On The Grill: Nick Kolakowski on Storytelling, Social Media, and how Hurricane Sandy led to Maxine

Sandra Ruttan: Total geek writer question. You chose to segment this story and allude to missing gaps in Maxine’s history. Did you write those bits or outline what happened during those gaps? 

Nick Kolakowski: I did not write those bits! But I know what happens during them. I’ve been trying mightily over the past few years to curb my impulse to show as much as possible; if you create the right kind of gaps, a reader will stuff an entire world in there—and their world is often just as colorful and interesting as anything you could have dreamed up.

With the gaps (and the time-leaps within them) I also wanted to the abruptness of cutting to Maxine at various ages. I wanted the reader to feel a bit of shock at how she’s progressively ground down throughout much of the book, despite her best efforts. That makes what she does more understandable.

Sandra Ruttan: What inspired you to choose this segmented approach to the story? How much of this decision was inspired by the need to put the academics and AI on the page throughout? 

Nick Kolakowski: Many years ago, I read an award-winning novel by Peter Carey titled “The True History of the Kelly Gang.” It’s a stunningly innovative book; if you didn’t realize that it was fiction, you’d think you were reading the actual diary of the outlaw Ned Kelly. To further blur the lines between fact and fiction, it’s also bookended by academic essays.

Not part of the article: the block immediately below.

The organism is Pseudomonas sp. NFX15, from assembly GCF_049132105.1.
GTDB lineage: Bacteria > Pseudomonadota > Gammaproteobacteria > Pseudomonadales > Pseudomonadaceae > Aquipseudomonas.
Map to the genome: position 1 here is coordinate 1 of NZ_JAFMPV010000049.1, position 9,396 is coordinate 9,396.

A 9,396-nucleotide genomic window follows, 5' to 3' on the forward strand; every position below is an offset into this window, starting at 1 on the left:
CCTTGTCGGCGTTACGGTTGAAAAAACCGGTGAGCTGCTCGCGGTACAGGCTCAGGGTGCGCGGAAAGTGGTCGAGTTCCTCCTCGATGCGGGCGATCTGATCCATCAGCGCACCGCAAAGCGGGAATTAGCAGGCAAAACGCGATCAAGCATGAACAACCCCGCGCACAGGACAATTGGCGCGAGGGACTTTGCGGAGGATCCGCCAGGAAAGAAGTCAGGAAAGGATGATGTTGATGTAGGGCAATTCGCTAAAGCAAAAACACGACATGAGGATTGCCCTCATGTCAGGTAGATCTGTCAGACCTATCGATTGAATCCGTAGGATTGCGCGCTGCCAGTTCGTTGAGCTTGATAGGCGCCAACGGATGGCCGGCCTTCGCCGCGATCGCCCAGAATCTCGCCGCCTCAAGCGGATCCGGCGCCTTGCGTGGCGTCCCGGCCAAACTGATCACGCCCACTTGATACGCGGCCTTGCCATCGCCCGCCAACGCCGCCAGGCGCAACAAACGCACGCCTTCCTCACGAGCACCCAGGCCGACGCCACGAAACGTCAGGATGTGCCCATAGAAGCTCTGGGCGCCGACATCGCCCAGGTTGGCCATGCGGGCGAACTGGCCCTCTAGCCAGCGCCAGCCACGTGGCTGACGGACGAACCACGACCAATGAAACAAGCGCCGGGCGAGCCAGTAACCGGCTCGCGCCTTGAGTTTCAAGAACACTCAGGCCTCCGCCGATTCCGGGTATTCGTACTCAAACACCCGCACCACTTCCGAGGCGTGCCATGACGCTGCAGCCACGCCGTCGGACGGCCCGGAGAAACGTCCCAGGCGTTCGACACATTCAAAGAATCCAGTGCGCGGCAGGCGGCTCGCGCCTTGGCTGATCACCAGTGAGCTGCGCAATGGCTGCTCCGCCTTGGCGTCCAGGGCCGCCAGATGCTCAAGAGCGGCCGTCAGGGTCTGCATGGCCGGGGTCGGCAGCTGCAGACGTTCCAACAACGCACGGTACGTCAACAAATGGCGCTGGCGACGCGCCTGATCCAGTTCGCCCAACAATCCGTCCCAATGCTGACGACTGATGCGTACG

That made me fall in love with the concept of “fictional biography,” and I wanted to put it into practice at some point. By using “academic research” as a framing device, I could set up a second story-thread that eventually shows the full consequences of Maxine’s actions; plus it would allow me a little bit more leeway in terms of larger world-building. To have Maxine pause and talk about Native American tribes getting a nuke, or the flooded streets of Manhattan, might have come off as an exposition dump; but layering those details into a bit of academic paper comes off as a bit more natural.

Sandra Ruttan: You have a reference in the story to the death of democracy due to social networking. Lay out your theory on how social media is destroying democracy for us.

Nick Kolakowski: Social media means there’s no respite for any of us; we’re constantly being bombarded with messaging. Democracy depends on people hopefully pausing to think through their choices, and we’re losing that ability, thanks to this screaming digital firehose in our faces all day—it’s making us emotional and reactive when society depends on thinking.